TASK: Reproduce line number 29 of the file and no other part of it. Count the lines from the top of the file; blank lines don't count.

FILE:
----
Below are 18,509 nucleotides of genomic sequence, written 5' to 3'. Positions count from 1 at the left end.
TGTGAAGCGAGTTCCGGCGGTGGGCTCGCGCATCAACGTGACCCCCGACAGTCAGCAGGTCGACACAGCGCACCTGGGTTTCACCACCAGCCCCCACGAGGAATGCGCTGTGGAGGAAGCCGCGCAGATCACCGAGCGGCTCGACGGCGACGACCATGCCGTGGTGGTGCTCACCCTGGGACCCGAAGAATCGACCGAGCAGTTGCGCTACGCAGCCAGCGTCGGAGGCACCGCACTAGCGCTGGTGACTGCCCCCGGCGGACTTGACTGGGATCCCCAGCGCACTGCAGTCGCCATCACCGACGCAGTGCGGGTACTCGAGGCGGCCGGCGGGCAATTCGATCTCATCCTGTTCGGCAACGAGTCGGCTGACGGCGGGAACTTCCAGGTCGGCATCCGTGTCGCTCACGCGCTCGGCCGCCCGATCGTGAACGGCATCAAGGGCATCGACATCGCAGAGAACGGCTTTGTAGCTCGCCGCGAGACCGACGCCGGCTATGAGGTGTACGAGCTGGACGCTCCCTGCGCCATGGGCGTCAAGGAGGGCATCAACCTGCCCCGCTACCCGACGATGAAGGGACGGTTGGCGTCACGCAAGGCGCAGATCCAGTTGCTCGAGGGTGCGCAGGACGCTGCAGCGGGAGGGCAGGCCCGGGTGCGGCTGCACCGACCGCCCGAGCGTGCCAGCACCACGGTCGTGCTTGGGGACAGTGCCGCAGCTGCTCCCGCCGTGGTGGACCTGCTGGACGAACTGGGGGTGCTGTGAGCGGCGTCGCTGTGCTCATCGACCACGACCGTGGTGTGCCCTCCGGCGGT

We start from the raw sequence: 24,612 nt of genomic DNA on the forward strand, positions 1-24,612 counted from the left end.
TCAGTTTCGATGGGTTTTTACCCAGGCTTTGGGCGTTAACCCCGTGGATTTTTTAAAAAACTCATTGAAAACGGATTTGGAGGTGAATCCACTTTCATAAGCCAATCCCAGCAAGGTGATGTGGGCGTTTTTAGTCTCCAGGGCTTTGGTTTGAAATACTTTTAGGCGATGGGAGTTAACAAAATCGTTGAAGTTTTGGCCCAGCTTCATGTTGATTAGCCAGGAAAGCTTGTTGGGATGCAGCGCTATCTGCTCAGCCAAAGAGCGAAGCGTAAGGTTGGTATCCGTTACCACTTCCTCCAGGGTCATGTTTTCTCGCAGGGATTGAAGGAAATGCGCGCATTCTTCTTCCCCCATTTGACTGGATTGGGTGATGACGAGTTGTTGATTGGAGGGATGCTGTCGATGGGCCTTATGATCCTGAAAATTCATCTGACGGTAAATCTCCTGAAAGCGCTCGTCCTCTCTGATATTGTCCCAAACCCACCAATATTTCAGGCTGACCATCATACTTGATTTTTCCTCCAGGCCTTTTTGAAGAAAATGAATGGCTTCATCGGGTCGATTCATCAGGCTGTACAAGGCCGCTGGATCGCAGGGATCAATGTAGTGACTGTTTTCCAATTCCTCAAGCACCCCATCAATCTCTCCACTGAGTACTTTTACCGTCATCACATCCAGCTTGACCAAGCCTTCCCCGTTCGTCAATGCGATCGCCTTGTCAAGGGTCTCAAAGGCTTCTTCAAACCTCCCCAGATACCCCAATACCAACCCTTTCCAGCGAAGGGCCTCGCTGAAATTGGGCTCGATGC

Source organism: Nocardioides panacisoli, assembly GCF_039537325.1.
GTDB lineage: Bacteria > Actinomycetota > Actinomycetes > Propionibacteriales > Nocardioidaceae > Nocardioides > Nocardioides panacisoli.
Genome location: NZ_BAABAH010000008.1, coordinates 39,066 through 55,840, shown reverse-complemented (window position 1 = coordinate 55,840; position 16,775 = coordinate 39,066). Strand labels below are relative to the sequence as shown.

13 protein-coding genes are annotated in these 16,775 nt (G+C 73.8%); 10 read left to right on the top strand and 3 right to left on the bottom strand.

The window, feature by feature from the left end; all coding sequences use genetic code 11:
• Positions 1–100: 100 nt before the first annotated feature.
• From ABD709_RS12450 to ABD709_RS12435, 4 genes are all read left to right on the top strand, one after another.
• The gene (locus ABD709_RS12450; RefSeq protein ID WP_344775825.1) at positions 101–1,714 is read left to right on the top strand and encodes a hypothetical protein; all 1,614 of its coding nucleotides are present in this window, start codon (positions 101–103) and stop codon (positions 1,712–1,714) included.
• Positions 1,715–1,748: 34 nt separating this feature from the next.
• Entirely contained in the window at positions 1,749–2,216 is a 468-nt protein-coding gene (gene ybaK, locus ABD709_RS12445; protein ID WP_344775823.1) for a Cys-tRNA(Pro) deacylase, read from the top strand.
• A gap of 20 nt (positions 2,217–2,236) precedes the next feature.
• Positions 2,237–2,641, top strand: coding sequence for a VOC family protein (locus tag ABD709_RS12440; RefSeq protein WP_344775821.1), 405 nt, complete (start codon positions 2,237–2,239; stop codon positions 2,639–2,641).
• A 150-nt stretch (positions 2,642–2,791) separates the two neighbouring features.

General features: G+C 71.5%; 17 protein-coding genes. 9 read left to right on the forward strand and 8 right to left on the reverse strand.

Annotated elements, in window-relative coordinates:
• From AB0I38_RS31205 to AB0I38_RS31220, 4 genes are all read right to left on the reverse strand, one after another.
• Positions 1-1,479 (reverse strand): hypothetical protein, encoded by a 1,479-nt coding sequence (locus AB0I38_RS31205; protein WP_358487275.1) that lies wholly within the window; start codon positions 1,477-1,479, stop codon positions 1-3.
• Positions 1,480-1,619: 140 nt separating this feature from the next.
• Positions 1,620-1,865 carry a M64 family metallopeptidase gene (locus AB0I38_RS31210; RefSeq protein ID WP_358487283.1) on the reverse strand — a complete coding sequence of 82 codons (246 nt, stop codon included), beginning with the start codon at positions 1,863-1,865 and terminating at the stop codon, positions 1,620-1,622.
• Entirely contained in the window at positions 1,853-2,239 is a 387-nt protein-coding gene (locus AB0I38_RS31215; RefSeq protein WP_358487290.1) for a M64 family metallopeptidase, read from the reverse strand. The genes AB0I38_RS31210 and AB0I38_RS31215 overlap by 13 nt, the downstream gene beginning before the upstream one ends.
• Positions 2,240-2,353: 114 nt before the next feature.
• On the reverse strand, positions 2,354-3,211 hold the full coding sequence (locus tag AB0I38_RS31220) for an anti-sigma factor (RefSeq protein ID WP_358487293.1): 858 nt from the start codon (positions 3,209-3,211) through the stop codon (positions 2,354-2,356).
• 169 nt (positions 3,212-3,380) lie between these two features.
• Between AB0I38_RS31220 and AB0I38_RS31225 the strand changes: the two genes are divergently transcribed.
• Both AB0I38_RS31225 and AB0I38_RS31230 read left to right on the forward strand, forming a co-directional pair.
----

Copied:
• Both AB0I38_RS31225 and AB0I38_RS31230 read left to right on the forward strand, forming a co-directional pair.